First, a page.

Amaaazing Alfajores!


Alfajores are soft, delicate cookies from South America made, surprisingly, with cornstarch. The cornstarch gives the dough a smooth, satiny texture that makes it a dream to work with and produces a tender, crumbly cookie. Creamy Dulce de Leche (homemade or store-bought) holds the cookies together. If you’re feeling ambitious, you can take these to the next level by rolling the edges of the finished cookies in flaked coconut or covering them in chocolate.

We made these as part of our Argentine Bento and the kids loved the bento and these cookies in particular.  They were also, needless to say, a super-duper hit at our Around the World Summer Camp this past summer break.

Special equipment: A plain or fluted 2-inch round cutter is needed to portion out the dough.



  • 1 cup cornstarch
  • 3/4 cup all-purpose flour, plus more as needed
  • 1 teaspoon baking powder
  • 1/2 teaspoon baking soda
  • 1/4 teaspoon fine salt
  • 8 tablespoons unsalted butter (1 stick), at room temperature
  • 1/3 cup granulated sugar
  • 2 large egg yolks
  • 1 tablespoon pisco or brandy
  • 1/2 teaspoon vanilla extract
  • 1 cup Dulce de Leche, at room temperature
  • Powdered sugar, for dusting


  1. Place the cornstarch, measured flour, baking powder, baking soda, and salt in a medium bowl and whisk briefly to combine; set aside.
  2. Place the butter and sugar in the bowl of a stand mixer fitted with a paddle attachment. Mix on medium speed, stopping the mixer to scrape down the sides of the bowl once with a rubber spatula, until the mixture is light in color and fluffy, about 3 minutes. Add the egg yolks, pisco or brandy, and vanilla and mix until incorporated, about 30 seconds. Stop the mixer and scrape down the sides of the bowl. On low speed, gradually add the reserved flour mixture and mix until just incorporated with no visible white pockets, about 30 seconds.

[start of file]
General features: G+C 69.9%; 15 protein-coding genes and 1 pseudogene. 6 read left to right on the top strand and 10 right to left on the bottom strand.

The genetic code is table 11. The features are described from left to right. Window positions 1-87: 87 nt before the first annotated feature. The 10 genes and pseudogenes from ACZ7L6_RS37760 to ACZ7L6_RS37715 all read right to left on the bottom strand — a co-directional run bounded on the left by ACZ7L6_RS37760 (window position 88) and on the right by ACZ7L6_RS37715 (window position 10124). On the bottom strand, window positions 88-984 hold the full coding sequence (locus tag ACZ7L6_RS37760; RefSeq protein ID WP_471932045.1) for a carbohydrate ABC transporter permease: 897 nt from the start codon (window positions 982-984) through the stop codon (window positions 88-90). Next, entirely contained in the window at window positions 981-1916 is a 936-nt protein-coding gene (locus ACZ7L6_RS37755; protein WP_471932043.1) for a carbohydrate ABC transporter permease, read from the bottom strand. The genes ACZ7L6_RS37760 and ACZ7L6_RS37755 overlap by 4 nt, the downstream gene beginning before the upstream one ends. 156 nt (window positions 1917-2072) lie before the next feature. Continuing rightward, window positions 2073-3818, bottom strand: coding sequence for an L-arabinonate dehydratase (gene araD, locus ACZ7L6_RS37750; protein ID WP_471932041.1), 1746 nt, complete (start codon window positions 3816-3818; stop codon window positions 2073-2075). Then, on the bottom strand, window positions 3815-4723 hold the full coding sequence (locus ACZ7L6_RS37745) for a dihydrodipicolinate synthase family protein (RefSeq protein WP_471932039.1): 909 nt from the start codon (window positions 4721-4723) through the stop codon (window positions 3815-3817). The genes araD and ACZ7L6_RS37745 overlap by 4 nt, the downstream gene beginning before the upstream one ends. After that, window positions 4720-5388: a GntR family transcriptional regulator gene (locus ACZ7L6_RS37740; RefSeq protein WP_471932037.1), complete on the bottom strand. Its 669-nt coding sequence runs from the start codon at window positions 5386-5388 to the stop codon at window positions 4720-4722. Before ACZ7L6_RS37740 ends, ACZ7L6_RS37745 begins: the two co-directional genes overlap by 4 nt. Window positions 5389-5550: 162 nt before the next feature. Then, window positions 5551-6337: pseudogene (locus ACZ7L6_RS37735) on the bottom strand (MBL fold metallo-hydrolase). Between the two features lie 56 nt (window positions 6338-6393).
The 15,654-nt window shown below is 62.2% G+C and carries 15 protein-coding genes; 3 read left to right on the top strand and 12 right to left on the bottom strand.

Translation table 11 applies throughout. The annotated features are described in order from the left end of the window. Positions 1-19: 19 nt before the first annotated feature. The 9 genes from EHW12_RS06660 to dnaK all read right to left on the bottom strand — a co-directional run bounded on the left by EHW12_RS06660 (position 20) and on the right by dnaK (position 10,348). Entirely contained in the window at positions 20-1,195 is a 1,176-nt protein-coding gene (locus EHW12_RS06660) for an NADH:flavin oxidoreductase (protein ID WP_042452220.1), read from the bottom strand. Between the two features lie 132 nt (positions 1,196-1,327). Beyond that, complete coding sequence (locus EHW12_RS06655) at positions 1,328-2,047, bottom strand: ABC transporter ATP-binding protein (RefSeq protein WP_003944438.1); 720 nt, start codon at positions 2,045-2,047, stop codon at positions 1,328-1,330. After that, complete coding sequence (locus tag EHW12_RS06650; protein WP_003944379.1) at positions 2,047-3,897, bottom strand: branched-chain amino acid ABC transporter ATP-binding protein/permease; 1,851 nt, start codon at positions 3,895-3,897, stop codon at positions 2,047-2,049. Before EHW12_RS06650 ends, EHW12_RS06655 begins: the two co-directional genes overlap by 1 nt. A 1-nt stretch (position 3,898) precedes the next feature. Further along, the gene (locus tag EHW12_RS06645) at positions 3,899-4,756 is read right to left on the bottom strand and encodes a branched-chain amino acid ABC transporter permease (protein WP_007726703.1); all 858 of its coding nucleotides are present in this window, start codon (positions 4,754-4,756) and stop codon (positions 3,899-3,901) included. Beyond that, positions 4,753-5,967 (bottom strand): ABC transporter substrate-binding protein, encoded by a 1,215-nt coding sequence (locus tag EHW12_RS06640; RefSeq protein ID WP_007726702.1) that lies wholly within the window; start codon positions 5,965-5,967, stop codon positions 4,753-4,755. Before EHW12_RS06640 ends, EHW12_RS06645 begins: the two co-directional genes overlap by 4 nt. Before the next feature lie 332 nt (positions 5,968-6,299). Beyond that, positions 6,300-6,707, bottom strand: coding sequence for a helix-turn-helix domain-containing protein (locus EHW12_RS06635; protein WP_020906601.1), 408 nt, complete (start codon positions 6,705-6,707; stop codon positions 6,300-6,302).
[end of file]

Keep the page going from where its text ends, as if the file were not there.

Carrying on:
3. Turn the dough out onto a piece of plastic wrap, shape it into a smooth disk, and wrap it tightly. Place in the refrigerator until firm, at least 1 hour.
  4. Meanwhile, heat the oven to 350°F and arrange a rack in the middle. Line 2 baking sheets with parchment paper and set aside.
  5. Remove the dough from the refrigerator, unwrap it, and place it on a lightly floured work surface. Lightly flour the top of the dough. Roll to 1/4-inch thickness (the dough will crack but can be easily patched back together). Stamp out 24 rounds using a plain or fluted 2-inch round cutter, rerolling the dough as necessary until all of it is gone.
  6. Place the cookies on the prepared baking sheets, 12 per sheet and at least 1/2 inch apart. Bake 1 sheet at a time until the cookies are firm and pale golden on the bottom, about 12 to 14 minutes. (The cookies will remain pale on top.) Transfer to a wire rack to cool completely.
  7. Flip half of the cookies upside down and gently spread about 2 teaspoons of the dulce de leche on each. Place a second cookie on top and gently press to create a sandwich. Dust generously with powdered sugar before serving.


World Bento Tour: Argentina

argentina-bento with name

This bento is one of my favorites so far – mostly because the little one came home and exclaimed – “Oh wow!  What a beautiful bento!”  This has all the classics from Argentina – empanadas, grilled chicken with chimichurri, alfajores made with home-made dulce de leche and a salad with hearts of palm.  Stacie and I had a super fun morning cooking together and whipped all of this up together in a few hours.  We will be sharing all the recipes in upcoming posts, and below are two to get you started.

Looking forward to our upcoming bento projects!

Chimichurri – from Simply Recipes